The Making of the Modern Metropolis: Evidence from London
Using newly-constructed spatially-disaggregated data for London from 1801-1921, we show that the invention of the steam railway led to the first large-scale separation of workplace and residence. We show that a class of quantitative urban models is remarkably successful in explaining this reorganization of economic activity. We structurally estimate one of the models within this class and find substantial agglomeration forces in both production and residence. In counterfactuals, we find that removing the entire railway network reduces the population and the value of land and buildings in London by up to 51.5 and 53.3 percent respectively, and decreases net commuting into the historical center of London by more than 300,000 workers.
We are grateful to Bristol University, the London School of Economics, Princeton University, and the University of Toronto for research support. Heblich also acknowledges support from the Institute for New Economic Thinking (INET) Grant No. INO15-00025. We would like to thank the editor, four anonymous referees, Victor Couture, Jonathan Dingel, Ed Glaeser, Vernon Henderson, Petra Moser, Leah Platt-Boustan, Will Strange, Claudia Steinwender, Jerry White, Christian Wolmar and conference and seminar participants at Berkeley, Canadian Institute for Advanced Research (CIFAR), Center for Economic Policy Research (CEPR), Columbia, Dartmouth, EIEF Rome, European Economic Association, Fed Board, Geneva, German Economic Association, Harvard, IDC Herzilya, LSE, Marseille, MIT, National Bureau of Economic Research (NBER), Nottingham, Princeton, Singapore, St. Gallen, University College London (UCL), University of Pennsylvannia, Urban Economics Association (UEA), Vienna, Yale, Zoom Urban Seminar, and Zurich for helpful comments. We would like to thank David Green for sharing printed copies of the Henry Poole data and T. Wangyal Shawa for his help with the GIS data. We would also like to thank the Cambridge Group for the History of Population and Social Structure, the British Library (BL), the British Library of Political and Economic Science (BLPES) at the London School of Economics, the Guildhall Library, London Metropolitan Archives (LMA), and the Omnibus Society for their help with data. Finally, we are grateful to Charoo Anand, Iain Bamford, Horst Bräunlich, Dennis Egger, Andreas Ferrara, Ben Glaeser, Gordon Ji, Benny Kleinman and Florian Trouvain for excellent research assistance. The usual disclaimer applies. The views expressed herein are those of the authors and do not necessarily reflect the views of the National Bureau of Economic Research.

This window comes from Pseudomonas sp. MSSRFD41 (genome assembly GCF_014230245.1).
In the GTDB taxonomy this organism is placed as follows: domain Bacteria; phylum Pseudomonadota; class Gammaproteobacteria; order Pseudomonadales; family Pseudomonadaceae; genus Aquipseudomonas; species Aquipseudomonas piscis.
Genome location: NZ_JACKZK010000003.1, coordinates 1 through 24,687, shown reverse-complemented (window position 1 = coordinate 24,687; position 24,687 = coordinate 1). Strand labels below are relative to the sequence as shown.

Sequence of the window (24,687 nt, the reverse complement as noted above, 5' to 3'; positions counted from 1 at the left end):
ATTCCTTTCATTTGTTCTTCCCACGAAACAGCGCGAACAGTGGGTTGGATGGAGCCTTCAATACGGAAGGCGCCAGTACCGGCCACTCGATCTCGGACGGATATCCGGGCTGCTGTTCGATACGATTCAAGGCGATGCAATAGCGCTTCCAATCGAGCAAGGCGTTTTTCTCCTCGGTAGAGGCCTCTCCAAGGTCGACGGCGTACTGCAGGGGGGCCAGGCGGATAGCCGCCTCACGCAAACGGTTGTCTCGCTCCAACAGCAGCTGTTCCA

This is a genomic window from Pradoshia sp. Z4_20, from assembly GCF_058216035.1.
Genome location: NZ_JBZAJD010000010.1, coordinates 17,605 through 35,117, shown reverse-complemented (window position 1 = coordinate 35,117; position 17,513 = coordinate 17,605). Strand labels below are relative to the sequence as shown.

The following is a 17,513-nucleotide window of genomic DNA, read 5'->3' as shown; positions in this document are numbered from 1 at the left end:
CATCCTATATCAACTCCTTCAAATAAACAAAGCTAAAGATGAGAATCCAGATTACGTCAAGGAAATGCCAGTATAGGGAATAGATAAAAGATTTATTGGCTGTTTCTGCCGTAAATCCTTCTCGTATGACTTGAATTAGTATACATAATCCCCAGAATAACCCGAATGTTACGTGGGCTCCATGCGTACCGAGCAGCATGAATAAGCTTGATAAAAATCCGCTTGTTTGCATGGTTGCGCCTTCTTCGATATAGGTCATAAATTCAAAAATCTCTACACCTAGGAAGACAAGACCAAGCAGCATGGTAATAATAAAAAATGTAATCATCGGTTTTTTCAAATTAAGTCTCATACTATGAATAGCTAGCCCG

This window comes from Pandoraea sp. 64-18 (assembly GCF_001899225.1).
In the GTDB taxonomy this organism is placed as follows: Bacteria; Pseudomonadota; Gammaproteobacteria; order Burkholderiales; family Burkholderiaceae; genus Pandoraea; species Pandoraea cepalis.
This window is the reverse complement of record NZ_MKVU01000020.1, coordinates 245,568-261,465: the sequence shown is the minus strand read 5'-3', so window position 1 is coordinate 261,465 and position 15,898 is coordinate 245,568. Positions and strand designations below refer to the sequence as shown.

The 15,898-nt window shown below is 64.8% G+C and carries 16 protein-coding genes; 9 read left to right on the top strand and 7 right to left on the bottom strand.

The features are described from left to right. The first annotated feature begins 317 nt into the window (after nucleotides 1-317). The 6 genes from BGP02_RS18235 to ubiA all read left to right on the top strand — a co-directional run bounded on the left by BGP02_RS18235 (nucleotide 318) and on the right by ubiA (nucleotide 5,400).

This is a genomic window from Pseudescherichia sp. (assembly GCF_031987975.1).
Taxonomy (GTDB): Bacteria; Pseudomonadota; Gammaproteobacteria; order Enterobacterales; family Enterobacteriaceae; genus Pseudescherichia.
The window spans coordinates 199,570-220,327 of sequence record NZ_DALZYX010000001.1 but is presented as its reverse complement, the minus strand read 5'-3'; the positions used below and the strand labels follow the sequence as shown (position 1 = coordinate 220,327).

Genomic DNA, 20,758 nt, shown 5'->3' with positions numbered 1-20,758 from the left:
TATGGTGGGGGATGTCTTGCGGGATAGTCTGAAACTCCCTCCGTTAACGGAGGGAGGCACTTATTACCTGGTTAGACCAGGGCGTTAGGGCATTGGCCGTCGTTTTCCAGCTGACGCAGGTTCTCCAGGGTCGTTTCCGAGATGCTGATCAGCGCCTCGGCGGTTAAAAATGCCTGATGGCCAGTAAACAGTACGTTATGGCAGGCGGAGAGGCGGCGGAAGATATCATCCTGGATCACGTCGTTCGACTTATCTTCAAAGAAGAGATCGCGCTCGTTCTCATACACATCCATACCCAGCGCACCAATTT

Stephan Heblich & Stephen J Redding & Daniel M Sturm, 2020. "The Making of the Modern Metropolis: Evidence from London*," The Quarterly Journal of Economics, vol 135(4), pages 2059-2133.